Reply To: Greetings from November's Composition Mentor
Hi Peter: Nice to hear from you. Thanks for raising an interesting topic.
There’s two things that strike me as “crafty” and unusual about the middle section of Lady Madonna:
1) In some ways, the middle section functions like a prototypical “bridge” that’s a standard type of section in many pop tunes. However, most pop tunes that have a bridge use it only once (often after a pair of verses/choruses). Lady Madonna doesn’t really have a “chorus” per se, but rather, it uses two “bridges” to create the balance of unity/variety that is usually provided by the verse/chorus pairing.
2a) Bridges in pop tunes often move away from the original home key, for variety. In Lady Madonna, the main sections are in A major, whereas the bridge is in C major. This relationship, with the second key being a major third away from the first, is called a chromatic third (or chromatic mediant) relationship. Chromatic third relationships had become common in late 19th-century and early 20th-century classical harmony, but it took a while for them to be adopted into jazz and pop styles. Coltrane’s Giant Steps was considered so radical for its time because of its emphasis on chromatic third progressions.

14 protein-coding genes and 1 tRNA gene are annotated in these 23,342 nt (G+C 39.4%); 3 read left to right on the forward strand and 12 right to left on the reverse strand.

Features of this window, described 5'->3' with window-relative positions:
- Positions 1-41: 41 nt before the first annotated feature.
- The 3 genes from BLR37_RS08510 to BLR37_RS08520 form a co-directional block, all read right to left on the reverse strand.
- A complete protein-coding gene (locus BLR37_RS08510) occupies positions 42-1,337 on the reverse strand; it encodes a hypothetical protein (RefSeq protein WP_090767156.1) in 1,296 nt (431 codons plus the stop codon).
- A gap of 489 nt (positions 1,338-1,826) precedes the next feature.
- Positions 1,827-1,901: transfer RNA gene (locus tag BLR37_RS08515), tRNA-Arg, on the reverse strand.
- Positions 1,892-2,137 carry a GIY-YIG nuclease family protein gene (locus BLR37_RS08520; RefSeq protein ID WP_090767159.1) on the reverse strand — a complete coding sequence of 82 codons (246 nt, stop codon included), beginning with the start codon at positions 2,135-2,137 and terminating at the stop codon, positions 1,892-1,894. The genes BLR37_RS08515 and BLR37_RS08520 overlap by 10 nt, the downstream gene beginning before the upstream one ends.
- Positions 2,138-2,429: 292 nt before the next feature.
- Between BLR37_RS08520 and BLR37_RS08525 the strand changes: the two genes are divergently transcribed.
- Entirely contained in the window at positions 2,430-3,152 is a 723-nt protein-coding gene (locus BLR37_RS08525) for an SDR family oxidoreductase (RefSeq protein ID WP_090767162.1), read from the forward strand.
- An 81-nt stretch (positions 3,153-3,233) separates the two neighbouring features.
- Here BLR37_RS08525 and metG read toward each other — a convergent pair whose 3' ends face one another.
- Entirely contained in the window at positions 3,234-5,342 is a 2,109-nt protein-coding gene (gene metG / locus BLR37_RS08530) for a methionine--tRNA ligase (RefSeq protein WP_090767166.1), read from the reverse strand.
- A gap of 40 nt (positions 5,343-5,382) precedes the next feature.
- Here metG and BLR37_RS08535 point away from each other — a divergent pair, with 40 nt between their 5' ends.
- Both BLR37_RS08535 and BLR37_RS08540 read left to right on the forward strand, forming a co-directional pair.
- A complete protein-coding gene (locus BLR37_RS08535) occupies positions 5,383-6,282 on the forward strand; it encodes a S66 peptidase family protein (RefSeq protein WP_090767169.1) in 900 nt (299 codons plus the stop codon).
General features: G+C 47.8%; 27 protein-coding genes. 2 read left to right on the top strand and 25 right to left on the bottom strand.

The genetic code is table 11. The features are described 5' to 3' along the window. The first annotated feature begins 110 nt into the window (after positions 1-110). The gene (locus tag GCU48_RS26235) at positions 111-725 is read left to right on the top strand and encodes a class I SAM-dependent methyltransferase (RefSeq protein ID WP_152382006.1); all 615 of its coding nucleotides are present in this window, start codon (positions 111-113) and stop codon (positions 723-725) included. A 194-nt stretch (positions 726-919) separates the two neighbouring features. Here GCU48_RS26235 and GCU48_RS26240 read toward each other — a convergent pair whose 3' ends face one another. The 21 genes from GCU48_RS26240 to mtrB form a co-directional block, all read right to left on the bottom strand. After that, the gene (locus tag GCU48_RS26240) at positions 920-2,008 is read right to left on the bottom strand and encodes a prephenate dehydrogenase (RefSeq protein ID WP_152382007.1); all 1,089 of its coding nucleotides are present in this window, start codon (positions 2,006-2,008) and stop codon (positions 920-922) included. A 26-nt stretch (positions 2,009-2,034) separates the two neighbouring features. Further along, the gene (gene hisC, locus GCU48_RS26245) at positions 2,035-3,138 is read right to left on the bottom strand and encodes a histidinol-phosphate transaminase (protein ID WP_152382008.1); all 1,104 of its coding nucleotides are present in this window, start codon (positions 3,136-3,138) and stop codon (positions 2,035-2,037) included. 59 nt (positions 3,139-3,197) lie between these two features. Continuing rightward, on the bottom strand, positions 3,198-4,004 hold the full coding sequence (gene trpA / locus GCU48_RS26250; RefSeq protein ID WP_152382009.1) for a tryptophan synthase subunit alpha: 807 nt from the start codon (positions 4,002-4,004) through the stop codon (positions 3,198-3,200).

2b) But that said, it was not unusual for the bridge of jazz standards and pop tunes to use chromatic third relationships, because bridges are usually less harmonically stable than the other sections of the tune. It’s common for a bridge to NOT start on its tonic; rather, they often start a couple of chords “before” tonic and then circle onto the tonic. (The bridge of I Got Rhythm starts on VI, which acts as V of V of V of V.) The bridge of Lady Madonna starts on ii, circle onto C major via ii-V-I. But it does not rest on I for long, which quickly slides down to vi, before starting another ii-V-I; but even this second cadence is “disrupted” by a turn-around to bring us back to A major.
It’s interesting how some of the Beatles songs(even the late ones) used rather simple harmony, while others explored more progressive harmonies.
The sad part is that today’s students don’t necessarily connect with Beatles’ songs the way that our generation does!
But another salient feature of the harmony of bridges